more from the July/August 2013 issue:
Whatever Bodies, Races, and Things
by Em Rooney
by Brad Troemel
Letter from the Guest Editors:
> 01 January 2013
Sitting up in our shiny gold bed with laptops in hand we share a French press, a low-acid, robust blend, and we begin again.
We are morning people.
iPhones are to our right and left (respectively), resting on stacks of books, some decorative and some academic. Our screens glow with the intensity of a sunrise. Fingers on track pads, alarmingly in sync, performing a choreography so ludicrous we give it a name: "Fuffing the Feed."
> 12 January 2013
We are up earlier than usual. We enter the endless stream again. We are sharing, liking, following, checking in. We are searching and gathering and collecting and posting, making something together. Another dialog begins.
With every like, click, heart, and ding we are reminded of our network–a community in the ether, simultaneously performing the Fuff. We are connectingóregardless of how vague or intangible this process feels.
> 26 Janaury 2013
We read David Joselit's After Art.
"Joselit describes how art and architecture are being transformed in the age of Google. Under the dual pressures of digital technology, which allows images to be reformatted and disseminated effortlessly, and the exponential acceleration of cultural exchange enabled by globalization, artists and architects are emphasizing networks as never before. Behaving like human search engines, artists and architects sort, capture, and reformat existing content. Works of art crystallize out of populations of images, and buildings emerge out of the dynamics of the
circulation patterns they will house."
> 02 February 2013
Sitting up in our shiny gold bed with laptops in hand we share a French press, a low-acid, robust blend, and we begin again. Punxsutawney Phil failed to see
> 10 February 2013
We discuss the importance of Nicolas Bourriaud's book Post Production and place it back on top of
"Since the early nineties, an ever increasing number of artworks have been created on the basis of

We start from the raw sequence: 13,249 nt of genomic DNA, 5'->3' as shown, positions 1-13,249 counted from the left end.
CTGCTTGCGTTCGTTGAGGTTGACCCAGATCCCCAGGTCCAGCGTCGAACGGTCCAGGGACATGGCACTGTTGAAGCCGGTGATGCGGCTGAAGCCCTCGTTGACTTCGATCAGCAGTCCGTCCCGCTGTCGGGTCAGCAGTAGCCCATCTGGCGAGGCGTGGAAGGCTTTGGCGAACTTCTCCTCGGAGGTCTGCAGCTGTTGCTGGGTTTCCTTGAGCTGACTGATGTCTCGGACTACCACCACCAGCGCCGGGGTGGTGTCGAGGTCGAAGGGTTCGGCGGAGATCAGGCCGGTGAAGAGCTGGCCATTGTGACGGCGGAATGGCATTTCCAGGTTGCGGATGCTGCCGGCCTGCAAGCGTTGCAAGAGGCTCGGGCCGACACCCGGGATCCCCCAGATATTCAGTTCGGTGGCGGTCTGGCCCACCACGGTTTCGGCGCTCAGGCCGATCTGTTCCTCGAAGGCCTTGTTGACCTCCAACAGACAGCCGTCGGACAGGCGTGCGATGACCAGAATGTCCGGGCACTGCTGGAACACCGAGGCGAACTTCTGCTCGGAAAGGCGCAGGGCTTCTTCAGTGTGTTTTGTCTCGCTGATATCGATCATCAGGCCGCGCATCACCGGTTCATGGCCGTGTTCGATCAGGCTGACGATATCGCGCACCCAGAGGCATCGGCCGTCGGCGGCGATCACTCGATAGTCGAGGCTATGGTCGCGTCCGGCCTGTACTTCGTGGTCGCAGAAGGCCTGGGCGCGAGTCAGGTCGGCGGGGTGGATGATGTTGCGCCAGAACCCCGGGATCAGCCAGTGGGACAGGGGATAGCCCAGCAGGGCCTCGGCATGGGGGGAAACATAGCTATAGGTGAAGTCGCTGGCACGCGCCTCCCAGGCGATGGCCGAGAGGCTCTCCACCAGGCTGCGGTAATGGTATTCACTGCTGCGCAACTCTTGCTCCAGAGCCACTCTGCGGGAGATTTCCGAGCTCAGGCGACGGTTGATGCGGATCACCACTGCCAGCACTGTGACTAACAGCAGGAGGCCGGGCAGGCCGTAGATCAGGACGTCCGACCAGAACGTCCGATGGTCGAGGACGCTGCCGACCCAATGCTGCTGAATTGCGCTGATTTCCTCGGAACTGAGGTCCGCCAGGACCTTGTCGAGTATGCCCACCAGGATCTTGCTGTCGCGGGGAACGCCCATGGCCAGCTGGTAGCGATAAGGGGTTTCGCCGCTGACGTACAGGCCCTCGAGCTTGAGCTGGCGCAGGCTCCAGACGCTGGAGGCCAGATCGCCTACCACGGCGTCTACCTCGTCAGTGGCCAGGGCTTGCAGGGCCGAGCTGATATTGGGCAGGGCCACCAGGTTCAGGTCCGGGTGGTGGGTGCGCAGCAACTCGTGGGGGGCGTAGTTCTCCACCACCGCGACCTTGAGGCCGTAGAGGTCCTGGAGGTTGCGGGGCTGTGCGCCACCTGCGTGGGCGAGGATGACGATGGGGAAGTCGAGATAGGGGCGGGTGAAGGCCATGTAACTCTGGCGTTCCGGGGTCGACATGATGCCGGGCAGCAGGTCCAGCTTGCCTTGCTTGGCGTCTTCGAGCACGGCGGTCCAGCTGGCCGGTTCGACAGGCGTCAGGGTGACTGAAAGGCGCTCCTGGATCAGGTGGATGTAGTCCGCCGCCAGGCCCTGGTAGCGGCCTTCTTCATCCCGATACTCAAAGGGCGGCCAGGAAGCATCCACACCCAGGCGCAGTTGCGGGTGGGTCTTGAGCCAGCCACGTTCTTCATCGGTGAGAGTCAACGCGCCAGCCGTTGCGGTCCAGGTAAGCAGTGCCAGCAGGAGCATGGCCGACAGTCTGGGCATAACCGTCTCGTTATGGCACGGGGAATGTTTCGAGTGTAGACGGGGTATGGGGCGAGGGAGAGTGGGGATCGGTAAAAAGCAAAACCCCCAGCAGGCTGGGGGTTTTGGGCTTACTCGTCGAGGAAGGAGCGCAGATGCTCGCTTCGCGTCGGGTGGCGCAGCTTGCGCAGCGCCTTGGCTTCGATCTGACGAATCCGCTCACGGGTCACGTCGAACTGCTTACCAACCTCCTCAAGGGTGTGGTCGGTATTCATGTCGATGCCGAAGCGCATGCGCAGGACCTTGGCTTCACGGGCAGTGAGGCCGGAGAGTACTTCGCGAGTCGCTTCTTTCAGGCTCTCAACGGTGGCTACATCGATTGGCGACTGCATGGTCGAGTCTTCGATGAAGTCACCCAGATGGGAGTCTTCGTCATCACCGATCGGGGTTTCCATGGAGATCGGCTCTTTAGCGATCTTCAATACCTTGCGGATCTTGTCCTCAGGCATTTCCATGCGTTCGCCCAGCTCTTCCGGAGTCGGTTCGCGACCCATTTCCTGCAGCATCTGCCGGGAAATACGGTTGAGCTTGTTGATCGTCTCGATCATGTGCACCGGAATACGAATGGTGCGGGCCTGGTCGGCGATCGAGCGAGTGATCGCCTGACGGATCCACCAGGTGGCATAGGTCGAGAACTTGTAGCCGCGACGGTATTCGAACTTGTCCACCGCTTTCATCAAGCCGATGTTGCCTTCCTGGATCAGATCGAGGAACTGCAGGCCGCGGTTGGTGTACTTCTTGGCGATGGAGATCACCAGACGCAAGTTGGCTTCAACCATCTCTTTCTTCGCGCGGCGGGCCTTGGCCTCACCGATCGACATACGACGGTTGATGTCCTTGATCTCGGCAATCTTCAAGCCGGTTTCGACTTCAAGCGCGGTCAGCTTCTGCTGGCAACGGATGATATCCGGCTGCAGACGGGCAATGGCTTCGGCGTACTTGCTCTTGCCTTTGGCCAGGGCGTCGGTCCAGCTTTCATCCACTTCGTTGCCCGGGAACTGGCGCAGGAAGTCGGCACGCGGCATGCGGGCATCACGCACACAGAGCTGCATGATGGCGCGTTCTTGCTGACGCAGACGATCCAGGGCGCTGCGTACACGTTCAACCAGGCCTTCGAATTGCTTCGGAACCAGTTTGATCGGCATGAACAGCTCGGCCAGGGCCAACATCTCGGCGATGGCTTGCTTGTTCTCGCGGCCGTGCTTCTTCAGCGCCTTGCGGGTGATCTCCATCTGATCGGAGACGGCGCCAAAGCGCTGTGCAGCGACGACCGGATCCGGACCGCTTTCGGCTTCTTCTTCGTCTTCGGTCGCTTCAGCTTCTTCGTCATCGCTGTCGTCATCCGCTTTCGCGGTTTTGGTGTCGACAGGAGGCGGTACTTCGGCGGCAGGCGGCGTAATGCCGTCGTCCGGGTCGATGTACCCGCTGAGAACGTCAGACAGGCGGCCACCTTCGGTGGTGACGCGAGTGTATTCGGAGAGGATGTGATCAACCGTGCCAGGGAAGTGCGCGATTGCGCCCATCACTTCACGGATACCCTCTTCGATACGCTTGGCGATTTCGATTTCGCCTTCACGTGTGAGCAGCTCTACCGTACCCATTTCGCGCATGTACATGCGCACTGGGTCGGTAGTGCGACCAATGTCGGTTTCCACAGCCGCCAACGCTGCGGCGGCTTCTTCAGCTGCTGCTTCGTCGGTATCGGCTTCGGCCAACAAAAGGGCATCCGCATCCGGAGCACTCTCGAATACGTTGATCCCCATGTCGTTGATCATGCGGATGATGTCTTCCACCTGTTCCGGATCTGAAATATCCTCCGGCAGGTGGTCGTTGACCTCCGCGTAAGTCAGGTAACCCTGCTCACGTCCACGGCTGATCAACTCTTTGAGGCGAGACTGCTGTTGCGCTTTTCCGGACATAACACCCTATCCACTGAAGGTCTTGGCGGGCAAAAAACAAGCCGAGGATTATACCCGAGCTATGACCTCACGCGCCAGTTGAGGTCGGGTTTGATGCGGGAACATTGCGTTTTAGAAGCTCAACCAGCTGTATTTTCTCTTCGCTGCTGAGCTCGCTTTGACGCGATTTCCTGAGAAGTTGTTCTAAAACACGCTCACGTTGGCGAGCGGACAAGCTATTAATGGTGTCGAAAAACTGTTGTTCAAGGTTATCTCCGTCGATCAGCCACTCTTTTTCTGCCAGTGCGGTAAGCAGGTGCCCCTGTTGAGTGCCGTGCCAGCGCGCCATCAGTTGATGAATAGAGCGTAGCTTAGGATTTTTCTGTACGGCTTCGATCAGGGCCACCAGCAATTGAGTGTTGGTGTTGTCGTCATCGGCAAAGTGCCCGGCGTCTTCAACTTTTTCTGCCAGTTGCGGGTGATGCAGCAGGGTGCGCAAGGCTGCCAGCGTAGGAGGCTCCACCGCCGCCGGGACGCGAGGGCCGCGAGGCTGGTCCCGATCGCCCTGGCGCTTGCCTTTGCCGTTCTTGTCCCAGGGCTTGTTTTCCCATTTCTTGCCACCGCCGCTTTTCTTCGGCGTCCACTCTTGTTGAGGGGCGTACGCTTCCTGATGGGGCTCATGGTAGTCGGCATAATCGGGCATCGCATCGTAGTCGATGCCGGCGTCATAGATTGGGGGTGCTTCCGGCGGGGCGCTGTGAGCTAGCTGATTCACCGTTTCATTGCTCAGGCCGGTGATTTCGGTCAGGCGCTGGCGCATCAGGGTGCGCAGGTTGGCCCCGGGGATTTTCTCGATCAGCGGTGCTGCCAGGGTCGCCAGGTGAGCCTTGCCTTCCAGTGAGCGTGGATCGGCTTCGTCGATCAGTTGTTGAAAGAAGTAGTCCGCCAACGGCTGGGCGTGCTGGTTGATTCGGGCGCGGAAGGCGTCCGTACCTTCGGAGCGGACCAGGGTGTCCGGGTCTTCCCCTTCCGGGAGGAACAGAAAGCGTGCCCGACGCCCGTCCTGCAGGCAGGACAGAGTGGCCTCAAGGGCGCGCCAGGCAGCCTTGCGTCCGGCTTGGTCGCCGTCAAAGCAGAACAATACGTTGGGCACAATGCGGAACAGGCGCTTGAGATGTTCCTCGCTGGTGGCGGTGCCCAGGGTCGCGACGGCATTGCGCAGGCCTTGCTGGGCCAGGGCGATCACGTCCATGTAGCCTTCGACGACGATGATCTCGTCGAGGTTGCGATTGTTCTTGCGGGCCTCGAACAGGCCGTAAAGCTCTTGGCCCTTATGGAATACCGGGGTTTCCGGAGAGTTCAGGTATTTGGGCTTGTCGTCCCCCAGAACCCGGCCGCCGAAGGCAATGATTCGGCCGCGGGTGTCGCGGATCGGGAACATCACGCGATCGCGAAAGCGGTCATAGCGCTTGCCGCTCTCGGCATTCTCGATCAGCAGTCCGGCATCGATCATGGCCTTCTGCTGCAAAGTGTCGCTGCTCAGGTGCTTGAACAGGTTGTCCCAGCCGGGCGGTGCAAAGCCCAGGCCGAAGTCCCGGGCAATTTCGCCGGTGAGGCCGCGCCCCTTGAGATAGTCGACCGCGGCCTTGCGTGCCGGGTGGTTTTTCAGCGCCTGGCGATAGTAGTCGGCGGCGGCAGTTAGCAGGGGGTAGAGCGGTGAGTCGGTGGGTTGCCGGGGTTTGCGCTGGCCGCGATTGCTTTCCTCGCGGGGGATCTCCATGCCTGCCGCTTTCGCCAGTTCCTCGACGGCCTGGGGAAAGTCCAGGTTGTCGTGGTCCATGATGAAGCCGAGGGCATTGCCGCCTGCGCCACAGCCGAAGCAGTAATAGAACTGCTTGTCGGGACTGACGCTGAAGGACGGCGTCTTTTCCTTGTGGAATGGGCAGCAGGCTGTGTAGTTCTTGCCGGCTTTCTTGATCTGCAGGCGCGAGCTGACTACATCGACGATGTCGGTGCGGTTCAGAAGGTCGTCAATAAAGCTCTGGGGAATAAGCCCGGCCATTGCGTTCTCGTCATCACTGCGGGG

preexisting works; more and more artists interpret, reproduce, re-exhibit, or use works made by others or available cultural products."
"This era of postproduction is marked by the twin figures of the DJ and the programmer, both of whom have the
task of selecting cultural objects and inserting them into new contexts."
> 09 March 2013
We visit Saskia at the Armory Show in New York to discuss the possibility of MALONE guest editing an issue of ART PAPERS. We ramble on about recontextualization, appropriation, mashups, the remix, and social media.
> 12 March 013
We talk about including Brad Troemel's essay "Art After Social Media," (a transcription of a lecture delivered at MoMA PS1 on March 18, 2012). We reach out to see if he would be willing to contribute an expanded version for our proposed issue. He agrees.
> 30 March 2013
In New York Magazine, Jerry Saltz ponders the death of the gallery show, lamenting how social media and the
Internet are making the physical experience of viewing art increasingly rare.
> 09 April 2013
We send out the following call for submissions for
the issue you are now holding in your hands:
MALONE is a collaborative design/art studio established in 2012 by artists Alex P. White and
Strauss Bourque-LaFrance. We are the guest editors for the July/August issue of ART PAPERS.
For the issue, our investigation will focus on the effect social media is having on contemporary art and
curation–aesthetically, conceptually and professionally. We would like to invite you to submit a proposal
for a feature article, interview, column, or artist project, or perhaps some hybrid of these....
> 19 May 2013
Yahoo! purchases Tumblr for $1.1 Billion.
"The challenge has always been, how do you
monetize eyeballs?" said Charlene Li, the founder
of the Altimeter Group, a consulting firm. "Services like Instagram and Facebook always focus on the user
experience first. Once that loyalty is there, they figure out how to carefully, ideally, make money on it."
> 20 May 2013
Sitting up in our shiny gold bed with laptops in hand we share a French press, a low-acid, robust blend, and we
begin again—editing, watching 18+ videos, and looking at back issues of ART PAPERS.
> 31 May 2013
Beyoncé drinks wine, definitely not pregnant.
> 03 June 2013
As we sift through the perils and triumphs of our digital haze, we are reminded that we are flexible identities, that Web 2.0 offers us tools to re-present who we are, how we make, and where we make it over and over and over again.
> 15 June 2013
We are late turning in our guest editor's letter. We don't quite know how to summarize the content into a statement, so we decide not to. Instead we offer you this timeline and various notes.
> 17 June 2013
We decide to call the issue Suddenly, Last Summer after the title of the cover art by Jody Fausett – an emoji plot summary of the
movie by the same name. Jody has painstakingly recreated each of these emoji from real life subjects to layer a material, tangible process onto a digital one. This desire to reinsert
the physical, the body back into the virtual is an emergent theme in our issue.
> 18 June 2013
Sitting up in our shiny gold bed with laptops in hand we share a French press, a low-acid, robust blend, and we begin again. So from our laptops to the printed page, here it is, this, the fifth in a series of guest-edited issues of ART PAPERS, our collection of essays, reviews and artist projects.
We'd like to thank ART PAPERS for this generous opportunity. To our contributors – your ideas are so valuable, endless thanks for all of your hard work, patience, and support.
Alex P. White and Strauss Bourque-LaFrance